I kind of predicted this would start out a little complicated and over the head of our favorite six year-old critic. He wasn’t really taken with it, but he did let us know that the strange Keller Machine, and the bizarre deaths that happen in the prison’s processing room, are “creepy.” Hopefully he’ll enjoy the next episodes a little more!
Catweazle is a much-loved children’s series that ran for two series in 1970 and 1971. A wizard called Catweazle, played by Geoffrey Bayldon, fumbles a spell and, instead of flying, transports himself 904 years into his future, when all sufficiently advanced technology is indistinguishable from magic. Hiding in a small barn, he is flummoxed by the power of “elec-trickery.”
I watched the first episode of the show on YouTube a few weeks back and showed it to our son this evening. To my huge surprise, he wasn’t really taken with it. I thought it had all the ingredients for a hit with him, including a kid protagonist, played by Robin Davies, who helps Catweazle hide out, some silly wordplay, slapstick, and the great comedy of the tramp-like wizard encountering tractors, windows, and orange juice and thinking they’re all terribly dangerous. It’s also got Neil McCarthy, who we’ll see in Doctor Who in a couple of months, as the amiable farmhand who needs the kid to fix the TV set when the picture goes all wobbly.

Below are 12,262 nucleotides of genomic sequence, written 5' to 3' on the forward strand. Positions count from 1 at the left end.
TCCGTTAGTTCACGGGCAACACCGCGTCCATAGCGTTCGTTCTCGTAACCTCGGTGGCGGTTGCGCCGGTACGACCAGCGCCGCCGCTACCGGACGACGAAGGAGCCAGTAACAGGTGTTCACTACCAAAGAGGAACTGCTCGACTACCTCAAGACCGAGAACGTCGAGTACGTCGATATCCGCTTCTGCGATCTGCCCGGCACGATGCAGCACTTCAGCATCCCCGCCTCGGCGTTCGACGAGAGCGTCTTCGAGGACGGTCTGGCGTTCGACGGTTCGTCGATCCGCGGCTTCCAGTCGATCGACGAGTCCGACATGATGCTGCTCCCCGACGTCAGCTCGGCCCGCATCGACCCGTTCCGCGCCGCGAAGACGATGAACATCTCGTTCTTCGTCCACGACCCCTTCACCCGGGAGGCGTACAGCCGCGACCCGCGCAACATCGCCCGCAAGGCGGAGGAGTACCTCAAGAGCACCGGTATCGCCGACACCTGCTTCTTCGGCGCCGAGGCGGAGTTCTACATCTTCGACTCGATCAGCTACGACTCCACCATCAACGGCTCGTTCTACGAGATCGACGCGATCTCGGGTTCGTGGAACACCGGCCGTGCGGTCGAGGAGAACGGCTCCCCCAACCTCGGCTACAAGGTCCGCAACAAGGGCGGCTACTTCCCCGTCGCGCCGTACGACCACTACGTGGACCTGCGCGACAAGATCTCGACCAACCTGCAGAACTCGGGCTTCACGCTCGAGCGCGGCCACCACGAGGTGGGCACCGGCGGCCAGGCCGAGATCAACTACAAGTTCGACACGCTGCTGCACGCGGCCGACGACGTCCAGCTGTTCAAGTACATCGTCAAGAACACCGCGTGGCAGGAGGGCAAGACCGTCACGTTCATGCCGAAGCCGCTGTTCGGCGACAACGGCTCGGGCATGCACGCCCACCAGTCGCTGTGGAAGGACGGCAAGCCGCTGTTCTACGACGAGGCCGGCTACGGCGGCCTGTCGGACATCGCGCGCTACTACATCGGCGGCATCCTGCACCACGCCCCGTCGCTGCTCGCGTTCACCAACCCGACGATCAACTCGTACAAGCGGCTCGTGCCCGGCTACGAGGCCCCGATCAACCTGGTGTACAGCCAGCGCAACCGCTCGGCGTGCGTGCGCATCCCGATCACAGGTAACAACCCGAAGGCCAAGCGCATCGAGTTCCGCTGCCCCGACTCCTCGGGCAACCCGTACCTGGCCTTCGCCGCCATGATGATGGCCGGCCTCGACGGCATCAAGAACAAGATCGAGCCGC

I also enjoyed the glimpse of one aspect of British life in late 1969 when this was made. When the kid pours Catweazle orange juice, he pours it about one part straight orange to three parts water. I have never seen that done before.
Sadly, our son didn’t like it as much as we hoped. He giggled a few times, but the threat of Catweazle being discovered by either the dad or the farmhand had him more worried than entertained. I’d planned to order the Network DVD set and add it to our rotation later this summer, but in light of his reaction, we’ll table it for now and try again next year.